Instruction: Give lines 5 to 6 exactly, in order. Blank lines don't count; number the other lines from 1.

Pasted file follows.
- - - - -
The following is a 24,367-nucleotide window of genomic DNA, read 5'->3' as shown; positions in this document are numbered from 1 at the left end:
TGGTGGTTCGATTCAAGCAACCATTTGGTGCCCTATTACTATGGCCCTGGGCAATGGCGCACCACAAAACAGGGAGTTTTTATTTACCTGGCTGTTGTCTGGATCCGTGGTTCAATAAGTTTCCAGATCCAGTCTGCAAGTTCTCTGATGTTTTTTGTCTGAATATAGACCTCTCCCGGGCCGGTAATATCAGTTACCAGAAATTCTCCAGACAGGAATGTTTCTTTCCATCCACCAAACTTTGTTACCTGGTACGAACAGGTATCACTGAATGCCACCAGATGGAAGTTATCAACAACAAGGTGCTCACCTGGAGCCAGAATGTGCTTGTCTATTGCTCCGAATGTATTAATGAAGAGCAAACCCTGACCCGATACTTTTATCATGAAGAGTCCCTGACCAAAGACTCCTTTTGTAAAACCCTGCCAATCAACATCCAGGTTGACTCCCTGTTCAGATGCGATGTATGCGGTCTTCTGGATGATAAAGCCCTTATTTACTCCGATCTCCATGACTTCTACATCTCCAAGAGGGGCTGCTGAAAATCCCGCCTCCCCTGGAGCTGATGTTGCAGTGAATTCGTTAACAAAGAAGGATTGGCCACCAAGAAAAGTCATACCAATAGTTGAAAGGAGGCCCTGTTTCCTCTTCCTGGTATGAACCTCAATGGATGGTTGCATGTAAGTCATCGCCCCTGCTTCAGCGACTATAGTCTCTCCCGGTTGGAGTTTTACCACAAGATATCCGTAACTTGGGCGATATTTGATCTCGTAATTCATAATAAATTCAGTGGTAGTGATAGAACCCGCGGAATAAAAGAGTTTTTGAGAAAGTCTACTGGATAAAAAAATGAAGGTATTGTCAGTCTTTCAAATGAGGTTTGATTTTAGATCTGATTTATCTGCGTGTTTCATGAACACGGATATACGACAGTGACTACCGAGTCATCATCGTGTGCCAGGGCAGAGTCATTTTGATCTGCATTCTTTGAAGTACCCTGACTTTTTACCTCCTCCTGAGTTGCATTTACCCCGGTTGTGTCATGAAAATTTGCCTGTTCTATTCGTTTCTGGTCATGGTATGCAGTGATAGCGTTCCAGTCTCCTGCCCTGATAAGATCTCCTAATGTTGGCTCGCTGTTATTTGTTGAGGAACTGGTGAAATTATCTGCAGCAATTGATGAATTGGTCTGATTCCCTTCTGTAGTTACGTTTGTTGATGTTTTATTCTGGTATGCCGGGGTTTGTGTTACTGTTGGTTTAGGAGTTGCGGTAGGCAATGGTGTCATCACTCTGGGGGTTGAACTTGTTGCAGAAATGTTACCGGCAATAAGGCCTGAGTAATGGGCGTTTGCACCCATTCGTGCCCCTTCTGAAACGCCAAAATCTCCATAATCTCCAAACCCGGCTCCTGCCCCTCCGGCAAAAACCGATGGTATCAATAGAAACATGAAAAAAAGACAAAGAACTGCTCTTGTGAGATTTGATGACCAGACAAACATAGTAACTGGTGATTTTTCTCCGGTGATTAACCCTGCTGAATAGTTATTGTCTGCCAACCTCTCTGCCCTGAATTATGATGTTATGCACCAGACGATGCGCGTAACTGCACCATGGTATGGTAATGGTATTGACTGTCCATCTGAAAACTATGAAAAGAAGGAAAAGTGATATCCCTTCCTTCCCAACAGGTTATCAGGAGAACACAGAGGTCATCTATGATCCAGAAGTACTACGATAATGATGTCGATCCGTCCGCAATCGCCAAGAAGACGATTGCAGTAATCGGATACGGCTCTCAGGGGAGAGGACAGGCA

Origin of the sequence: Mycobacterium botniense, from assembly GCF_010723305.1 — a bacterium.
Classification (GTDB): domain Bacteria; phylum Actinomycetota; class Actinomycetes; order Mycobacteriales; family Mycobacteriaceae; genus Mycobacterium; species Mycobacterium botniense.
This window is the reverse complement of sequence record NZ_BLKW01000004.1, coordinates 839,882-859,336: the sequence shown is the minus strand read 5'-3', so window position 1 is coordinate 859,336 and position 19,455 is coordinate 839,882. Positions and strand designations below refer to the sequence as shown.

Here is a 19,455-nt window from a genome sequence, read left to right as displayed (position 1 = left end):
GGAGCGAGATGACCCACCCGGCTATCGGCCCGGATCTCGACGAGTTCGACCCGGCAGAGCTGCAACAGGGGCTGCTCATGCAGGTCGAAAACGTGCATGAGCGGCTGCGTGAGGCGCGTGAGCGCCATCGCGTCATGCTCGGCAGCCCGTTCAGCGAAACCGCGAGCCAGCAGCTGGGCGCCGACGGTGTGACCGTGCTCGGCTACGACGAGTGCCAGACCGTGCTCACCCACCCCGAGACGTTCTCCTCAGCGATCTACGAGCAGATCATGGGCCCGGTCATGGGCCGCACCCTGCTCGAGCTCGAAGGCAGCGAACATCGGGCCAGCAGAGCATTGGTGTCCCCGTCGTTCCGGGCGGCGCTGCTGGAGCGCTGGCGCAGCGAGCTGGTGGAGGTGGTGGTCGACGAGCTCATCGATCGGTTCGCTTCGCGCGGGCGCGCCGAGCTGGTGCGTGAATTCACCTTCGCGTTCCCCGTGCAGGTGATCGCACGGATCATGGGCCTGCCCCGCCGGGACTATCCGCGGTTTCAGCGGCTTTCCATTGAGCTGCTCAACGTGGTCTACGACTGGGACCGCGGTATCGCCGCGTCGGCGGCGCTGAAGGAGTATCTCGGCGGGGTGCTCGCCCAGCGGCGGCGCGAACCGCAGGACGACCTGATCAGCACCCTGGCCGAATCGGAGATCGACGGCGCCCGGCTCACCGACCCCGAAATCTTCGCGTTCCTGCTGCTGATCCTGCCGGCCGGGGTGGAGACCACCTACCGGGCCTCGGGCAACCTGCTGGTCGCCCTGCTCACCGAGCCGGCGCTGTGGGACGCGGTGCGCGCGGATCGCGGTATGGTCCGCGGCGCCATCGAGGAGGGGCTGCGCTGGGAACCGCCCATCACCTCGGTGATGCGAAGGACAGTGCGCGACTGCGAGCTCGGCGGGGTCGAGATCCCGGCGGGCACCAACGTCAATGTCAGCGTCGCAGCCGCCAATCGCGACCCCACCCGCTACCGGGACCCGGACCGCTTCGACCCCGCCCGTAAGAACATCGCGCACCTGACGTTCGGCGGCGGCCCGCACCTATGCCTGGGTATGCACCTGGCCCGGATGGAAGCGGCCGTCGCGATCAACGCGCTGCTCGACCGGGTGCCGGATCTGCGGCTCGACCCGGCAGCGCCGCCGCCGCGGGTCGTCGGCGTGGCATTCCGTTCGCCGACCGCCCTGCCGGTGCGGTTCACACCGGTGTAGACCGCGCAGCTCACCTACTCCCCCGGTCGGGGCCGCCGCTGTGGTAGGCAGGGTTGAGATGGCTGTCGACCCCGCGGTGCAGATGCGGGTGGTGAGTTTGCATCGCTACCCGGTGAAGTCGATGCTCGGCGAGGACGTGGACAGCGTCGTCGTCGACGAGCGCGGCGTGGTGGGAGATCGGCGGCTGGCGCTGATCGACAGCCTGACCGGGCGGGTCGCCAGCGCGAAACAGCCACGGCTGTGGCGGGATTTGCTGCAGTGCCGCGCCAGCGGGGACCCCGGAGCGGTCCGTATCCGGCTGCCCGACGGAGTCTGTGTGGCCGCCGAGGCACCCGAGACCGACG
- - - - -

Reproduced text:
This window is the reverse complement of sequence record NZ_BLKW01000004.1, coordinates 839,882-859,336: the sequence shown is the minus strand read 5'-3', so window position 1 is coordinate 859,336 and position 19,455 is coordinate 839,882. Positions and strand designations below refer to the sequence as shown.

Here is a 19,455-nt window from a genome sequence, read left to right as displayed (position 1 = left end):